My husband bought me a Gold Ring as our wedding ring many years back in Hong Kong. There is an indent marking on the inside of the ring and by using a magnifying glass I can read it as 20K gold. I understand that 20K gold means a pure gold content of at least 83% pure gold.
I brought the gold ring to a local jeweler and he used a ‘gold meter’ to test the content. The meter reading indicated that the gold was as stated.
However, I am still not confident as the weight of the ring seems to be very light to me as compared to other gold rings my family had. I read one of your posting that by hefting (read here) the object, we might get some idea of the weightiness of the jewelry, but I am no expert.
How do I know whether we have been cheated whereby the gold content is not up to the marking as shown? I enclosed a picture for your viewing.
Your input is much appreciated. Thank you
A 20K hallmark on the inside of a gold ring means that the gold content must be equal or more than 83.33% of pure gold content while the remaining percentage can be an alloy of silver, copper or nickel. It is also a standard practice of the jewelry gold industry that a gold ring which is hallmarked as 20K gold should be at least 83.5% of pure gold. The additional small percentage is to make up for some welding joints which may have a lesser gold content to make the joints harder.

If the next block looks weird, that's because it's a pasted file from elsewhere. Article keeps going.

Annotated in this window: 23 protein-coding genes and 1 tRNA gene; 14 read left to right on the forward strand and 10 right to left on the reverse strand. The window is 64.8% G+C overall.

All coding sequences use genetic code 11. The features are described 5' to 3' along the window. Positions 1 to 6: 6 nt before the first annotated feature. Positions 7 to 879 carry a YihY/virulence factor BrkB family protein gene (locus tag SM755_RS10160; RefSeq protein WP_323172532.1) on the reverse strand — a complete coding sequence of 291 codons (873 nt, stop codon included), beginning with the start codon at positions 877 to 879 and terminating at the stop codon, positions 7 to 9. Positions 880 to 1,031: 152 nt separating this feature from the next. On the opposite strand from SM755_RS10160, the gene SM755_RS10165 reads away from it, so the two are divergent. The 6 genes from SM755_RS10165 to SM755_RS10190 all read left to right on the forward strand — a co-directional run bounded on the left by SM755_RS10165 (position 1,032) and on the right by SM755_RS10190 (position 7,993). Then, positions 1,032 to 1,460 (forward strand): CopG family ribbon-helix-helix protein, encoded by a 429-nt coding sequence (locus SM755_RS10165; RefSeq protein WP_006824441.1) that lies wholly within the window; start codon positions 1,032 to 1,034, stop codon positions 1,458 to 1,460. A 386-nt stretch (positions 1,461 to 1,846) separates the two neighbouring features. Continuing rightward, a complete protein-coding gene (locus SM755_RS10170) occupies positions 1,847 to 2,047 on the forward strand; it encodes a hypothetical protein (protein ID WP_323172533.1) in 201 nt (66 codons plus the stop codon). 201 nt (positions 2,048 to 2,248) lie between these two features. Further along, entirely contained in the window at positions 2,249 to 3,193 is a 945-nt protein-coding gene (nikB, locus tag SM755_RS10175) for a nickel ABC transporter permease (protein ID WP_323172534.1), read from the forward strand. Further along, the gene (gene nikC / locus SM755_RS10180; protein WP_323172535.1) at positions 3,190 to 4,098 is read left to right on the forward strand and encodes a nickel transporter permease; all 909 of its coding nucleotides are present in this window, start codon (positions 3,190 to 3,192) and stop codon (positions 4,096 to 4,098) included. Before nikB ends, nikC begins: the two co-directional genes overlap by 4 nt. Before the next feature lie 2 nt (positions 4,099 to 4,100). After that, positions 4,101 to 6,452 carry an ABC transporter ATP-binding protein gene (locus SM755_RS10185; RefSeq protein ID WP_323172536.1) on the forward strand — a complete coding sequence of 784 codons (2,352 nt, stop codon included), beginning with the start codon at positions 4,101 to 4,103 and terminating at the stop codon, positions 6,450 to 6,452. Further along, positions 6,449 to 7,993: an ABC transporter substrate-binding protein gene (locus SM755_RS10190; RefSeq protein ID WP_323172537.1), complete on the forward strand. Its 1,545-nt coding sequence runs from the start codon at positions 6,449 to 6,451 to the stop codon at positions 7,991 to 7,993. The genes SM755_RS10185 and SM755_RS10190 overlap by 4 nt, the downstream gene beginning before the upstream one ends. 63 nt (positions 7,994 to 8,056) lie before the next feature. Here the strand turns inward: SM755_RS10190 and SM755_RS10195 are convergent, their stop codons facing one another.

Your gold ring does not have any shoulder joints, so therefore, the pure gold content must be at least 83.3%, if what is represented by the jeweler is true.
You can take the gold ring to a Gold Assay Office to have the content assayed, however, this cost money.
Regarding the gold meter testing it may not be 100% accurate. The reason is simple. The Gold Meter works on the principal that gold is an excellent conductor of electricity. By testing the conductivity the meter will show a reading indicating the gold content. However, if the gold coating is thick enough (while the inner content maybe a lead compound) then the meter reading may give you a faulty or fallacious reading.
Since your gold does not have any stones mounted, taking the Specific Gravity (SG) of the ring will be an accurate test to determine the gold content. The SG of gold is 19.3, hence, the SG of your ring should be somewhere around 16. You should make an allowance of 5% margin of error.
Most goldsmiths understand the principal of using SG to determine the gold content. So you can perhaps take it back to a goldsmith jeweler and request him to check the gold content.
I will be putting up a post regarding the use of specific gravity later. You can do it yourself if you have a weighing equipment up to 0.00gm accuracy.
So do look out for that post.